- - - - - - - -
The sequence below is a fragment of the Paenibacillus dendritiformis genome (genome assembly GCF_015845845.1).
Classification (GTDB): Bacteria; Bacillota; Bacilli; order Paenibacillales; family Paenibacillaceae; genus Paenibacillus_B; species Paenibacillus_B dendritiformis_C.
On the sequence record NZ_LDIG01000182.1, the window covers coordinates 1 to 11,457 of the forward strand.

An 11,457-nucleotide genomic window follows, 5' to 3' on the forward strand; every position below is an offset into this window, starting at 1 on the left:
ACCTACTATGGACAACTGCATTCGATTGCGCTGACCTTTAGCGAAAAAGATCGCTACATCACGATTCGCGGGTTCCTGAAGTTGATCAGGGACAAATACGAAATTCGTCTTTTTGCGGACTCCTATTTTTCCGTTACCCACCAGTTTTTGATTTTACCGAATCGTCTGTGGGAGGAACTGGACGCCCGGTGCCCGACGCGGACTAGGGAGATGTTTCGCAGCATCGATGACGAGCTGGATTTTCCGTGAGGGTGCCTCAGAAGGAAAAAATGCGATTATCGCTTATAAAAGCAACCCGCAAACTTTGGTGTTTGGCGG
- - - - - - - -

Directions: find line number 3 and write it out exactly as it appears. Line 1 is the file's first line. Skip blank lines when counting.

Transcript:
On the sequence record NZ_LDIG01000182.1, the window covers coordinates 1 to 11,457 of the forward strand.